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Old School Film Hack

My Kind of Sundowner

14
Watching the sunsetCentral Maryland (December 2016)Sony RX100 III + Zeiss Sonnar 1.8-2.8/24-70mm

Watching the sunset
Central Maryland (December 2016)
Sony RX100 III + Zeiss Sonnar 1.8-2.8/24-70mm

We live near Washington, DC… but most people don’t realize that this region isn’t yet a megalopolis like other major urban centers; i.e., New York, Los Angeles, Chicago, Miami, etc.  The really dense areas of the DC region are generally contained within the 20-mile diameter of the Washington Beltway, although urban blight has slowly been creeping out to the suburbs and rural areas beyond since the mid-1970’s.  The small community where we live is in the middle of a designated agricultural zone, part of which you see in this image.

Will it remain this way forever?  Sadly, no.

Despite intense efforts to preserve the agricultural spaces, they are slowly being eroded by development.  This open space, for example, will eventually succumb to housing — although each property will be a minimum of 25-acres or more (but only for the wealthy — not working-class people like Cindy and me).  We understood that these views would eventually disappear when we moved to the area back in 1993; however, we figure we will continue to enjoy undisturbed sunsets like this one until we retire sometime in the next decade or so… when we finally leave the area and seek a less expensive place to live.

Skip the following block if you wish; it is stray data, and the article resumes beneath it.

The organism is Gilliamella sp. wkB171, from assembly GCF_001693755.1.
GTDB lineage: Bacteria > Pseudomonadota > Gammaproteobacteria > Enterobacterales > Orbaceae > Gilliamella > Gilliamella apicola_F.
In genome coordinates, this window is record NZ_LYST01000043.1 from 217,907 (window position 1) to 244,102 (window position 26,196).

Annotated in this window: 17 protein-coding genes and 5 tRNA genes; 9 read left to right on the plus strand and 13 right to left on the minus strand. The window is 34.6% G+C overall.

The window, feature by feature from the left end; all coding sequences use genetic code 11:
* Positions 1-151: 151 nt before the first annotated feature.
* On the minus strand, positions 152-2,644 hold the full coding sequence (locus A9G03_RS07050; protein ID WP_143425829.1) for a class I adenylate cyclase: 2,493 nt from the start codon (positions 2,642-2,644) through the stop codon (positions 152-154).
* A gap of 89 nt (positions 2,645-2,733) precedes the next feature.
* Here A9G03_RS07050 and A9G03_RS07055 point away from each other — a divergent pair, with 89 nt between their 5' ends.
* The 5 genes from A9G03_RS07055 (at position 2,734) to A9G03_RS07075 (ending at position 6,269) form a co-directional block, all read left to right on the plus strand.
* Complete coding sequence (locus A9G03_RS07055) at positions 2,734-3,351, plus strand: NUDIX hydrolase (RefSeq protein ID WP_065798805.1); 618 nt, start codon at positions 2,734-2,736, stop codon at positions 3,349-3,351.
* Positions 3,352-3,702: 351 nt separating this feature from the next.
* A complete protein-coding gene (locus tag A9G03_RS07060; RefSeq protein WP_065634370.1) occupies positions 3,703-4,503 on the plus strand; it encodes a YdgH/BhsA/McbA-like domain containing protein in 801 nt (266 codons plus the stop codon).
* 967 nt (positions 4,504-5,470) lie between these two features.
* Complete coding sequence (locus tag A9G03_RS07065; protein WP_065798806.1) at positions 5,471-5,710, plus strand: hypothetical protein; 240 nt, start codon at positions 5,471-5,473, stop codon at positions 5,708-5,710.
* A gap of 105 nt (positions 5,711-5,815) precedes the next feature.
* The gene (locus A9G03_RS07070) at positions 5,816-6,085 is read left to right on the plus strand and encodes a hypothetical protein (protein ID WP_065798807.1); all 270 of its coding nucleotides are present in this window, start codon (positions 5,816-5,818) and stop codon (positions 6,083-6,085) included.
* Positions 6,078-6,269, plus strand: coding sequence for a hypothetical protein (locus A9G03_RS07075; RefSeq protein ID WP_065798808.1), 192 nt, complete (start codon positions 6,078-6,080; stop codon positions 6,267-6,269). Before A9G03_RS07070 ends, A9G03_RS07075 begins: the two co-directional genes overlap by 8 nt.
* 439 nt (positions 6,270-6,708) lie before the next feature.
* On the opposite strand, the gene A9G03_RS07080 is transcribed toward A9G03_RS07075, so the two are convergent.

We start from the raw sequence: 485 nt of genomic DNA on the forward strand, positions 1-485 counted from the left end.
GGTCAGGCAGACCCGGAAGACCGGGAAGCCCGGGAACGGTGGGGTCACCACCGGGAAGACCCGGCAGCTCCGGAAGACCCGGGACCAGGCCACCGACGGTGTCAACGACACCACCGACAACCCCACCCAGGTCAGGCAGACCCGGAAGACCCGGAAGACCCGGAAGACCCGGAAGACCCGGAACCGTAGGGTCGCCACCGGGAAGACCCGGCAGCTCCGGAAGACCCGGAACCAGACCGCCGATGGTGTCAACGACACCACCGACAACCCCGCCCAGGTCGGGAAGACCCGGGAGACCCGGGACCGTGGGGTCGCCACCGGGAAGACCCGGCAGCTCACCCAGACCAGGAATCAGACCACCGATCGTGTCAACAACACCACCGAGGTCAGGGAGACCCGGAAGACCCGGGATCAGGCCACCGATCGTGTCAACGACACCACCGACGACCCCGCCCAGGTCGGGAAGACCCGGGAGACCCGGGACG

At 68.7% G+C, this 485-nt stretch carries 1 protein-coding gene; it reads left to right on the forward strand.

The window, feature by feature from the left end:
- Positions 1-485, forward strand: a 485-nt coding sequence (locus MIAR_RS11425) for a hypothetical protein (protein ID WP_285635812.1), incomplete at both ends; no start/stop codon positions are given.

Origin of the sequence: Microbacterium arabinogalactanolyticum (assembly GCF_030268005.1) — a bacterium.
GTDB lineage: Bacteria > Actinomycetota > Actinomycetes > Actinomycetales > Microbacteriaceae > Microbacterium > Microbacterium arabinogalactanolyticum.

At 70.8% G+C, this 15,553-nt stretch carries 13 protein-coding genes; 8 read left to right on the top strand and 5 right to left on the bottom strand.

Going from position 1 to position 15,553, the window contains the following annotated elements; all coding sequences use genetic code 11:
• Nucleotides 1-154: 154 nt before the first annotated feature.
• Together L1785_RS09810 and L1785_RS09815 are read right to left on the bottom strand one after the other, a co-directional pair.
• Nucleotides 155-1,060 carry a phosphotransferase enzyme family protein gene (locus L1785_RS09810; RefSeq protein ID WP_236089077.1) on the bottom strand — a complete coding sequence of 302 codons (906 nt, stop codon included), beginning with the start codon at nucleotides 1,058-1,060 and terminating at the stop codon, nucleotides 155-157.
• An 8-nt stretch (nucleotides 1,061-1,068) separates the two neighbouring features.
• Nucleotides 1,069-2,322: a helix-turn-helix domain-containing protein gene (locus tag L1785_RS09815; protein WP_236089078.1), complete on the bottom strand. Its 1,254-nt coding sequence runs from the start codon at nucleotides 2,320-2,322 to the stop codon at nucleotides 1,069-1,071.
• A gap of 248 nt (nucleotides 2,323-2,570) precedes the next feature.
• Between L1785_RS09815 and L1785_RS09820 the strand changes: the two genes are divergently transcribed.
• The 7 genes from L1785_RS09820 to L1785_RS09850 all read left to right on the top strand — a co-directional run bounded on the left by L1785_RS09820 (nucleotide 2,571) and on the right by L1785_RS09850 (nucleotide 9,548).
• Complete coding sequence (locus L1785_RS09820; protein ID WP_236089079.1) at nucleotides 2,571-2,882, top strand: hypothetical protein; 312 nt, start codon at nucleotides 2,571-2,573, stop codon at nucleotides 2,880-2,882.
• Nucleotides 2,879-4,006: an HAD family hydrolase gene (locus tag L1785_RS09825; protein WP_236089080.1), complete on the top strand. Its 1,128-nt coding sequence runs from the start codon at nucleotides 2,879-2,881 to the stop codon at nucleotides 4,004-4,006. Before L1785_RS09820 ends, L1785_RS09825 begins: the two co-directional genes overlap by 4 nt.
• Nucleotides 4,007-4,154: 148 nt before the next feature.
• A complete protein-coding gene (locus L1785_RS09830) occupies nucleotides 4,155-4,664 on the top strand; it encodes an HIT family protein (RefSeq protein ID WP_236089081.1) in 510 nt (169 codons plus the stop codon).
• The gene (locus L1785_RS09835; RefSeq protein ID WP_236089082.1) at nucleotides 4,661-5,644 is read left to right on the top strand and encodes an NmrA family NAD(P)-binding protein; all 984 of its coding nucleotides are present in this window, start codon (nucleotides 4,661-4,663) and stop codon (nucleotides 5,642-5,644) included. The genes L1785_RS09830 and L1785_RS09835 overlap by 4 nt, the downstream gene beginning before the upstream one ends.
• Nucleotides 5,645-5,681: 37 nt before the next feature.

14 thoughts on “My Kind of Sundowner

  1. Mike Hartley

    I’ve lived in the space between Baltimore and Washington for my entire life. Almost 6 decades. It is and has been a wonderful area to live and grow up in and raise a family in. But I hear you on the over development and cost of living. As I approach retirement I hope I’m not forced to leave the area for economic reasons, but it may be so.

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    1. Mitch Zeissler Post author

      Yep. We’re in the same boat. Cindy is a native from Annapolis, and I’ve lived in the area since the mid-1970’s. Both of us just cannot believe how over-developed everything has gotten and how long it takes to do normal errand running now.

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  2. David

    A beautiful sundown, Mitch.

    Denver Metro is becoming that way as it expands further south and east along the Parker Road corridor (CO 83). The space between Aurora to Parker has filled in with subdivision after subdivision. From Franktown, you can see the development coming. My SIL, who has 25-acre ranchette near the $1-2 M homes of The Pinery (a very upscale subdivision south of Parker), says it is a matter of time before she’ll have to move away. In many ways, it’s sad and gives pause to wonder how many more $300-500K homes does the area need.

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    1. Mitch Zeissler Post author

      Thanks, David.

      We’ve seen Denver expanding a lot every time that we fly out there (usually every two or three years), and can confirm what you’re saying.

      We, too, wonder why so many high-end homes are being built, especially when the commutes for mid-to-low-level workers is just getting longer and longer with each passing year. I have had many coworkers over the years with commutes that are at least an hour or more each way, and some that are several hours each way. I should note that before my current job, I used to have a commute of similar length –about 60 minutes or so for the morning drive and almost double that for the evening drive. I can’t imagine doing that now.

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  3. Julie@frogpondfarm

    NZ is a beautiful country Mitch .. I guess I’m a tad biased 😃 The urban sprawl is alive and well here too. Where we live they are developing areas but there is no infrastructure to support the development. Not smart .. In saying that, we are still very lucky to live here .. our slice of heaven 😃

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